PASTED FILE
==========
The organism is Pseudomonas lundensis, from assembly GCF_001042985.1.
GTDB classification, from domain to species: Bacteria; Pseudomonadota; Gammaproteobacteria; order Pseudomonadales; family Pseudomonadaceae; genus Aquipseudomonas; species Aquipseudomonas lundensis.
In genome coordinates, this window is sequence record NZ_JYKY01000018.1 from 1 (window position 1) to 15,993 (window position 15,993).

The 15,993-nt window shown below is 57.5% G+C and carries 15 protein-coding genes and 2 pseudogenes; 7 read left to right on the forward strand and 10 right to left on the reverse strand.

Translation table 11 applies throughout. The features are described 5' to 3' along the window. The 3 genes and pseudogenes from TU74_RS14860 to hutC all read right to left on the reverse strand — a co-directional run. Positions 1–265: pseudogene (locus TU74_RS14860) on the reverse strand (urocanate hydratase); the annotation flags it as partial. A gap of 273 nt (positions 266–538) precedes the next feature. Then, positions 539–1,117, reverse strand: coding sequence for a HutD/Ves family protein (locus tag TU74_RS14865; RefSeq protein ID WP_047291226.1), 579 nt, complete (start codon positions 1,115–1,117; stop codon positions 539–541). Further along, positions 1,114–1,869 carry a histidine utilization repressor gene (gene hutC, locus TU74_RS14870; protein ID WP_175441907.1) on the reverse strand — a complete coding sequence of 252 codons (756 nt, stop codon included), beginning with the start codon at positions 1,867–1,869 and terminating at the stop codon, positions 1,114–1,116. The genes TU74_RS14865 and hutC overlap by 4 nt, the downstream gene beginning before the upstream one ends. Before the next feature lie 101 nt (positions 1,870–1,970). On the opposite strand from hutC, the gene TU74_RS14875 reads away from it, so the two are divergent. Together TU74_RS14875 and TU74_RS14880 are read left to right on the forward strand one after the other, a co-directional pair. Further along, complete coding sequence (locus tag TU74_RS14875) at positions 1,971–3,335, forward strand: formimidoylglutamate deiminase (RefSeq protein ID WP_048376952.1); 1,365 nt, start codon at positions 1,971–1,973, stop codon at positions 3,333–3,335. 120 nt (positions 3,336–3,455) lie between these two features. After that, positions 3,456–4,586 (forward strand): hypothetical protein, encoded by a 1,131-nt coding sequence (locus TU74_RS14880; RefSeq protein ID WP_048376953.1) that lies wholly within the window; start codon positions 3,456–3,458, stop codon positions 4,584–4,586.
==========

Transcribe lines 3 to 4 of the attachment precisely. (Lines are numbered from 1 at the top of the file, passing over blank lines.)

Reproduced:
In genome coordinates, this window is sequence record NZ_JYKY01000018.1 from 1 (window position 1) to 15,993 (window position 15,993).

The 15,993-nt window shown below is 57.5% G+C and carries 15 protein-coding genes and 2 pseudogenes; 7 read left to right on the forward strand and 10 right to left on the reverse strand.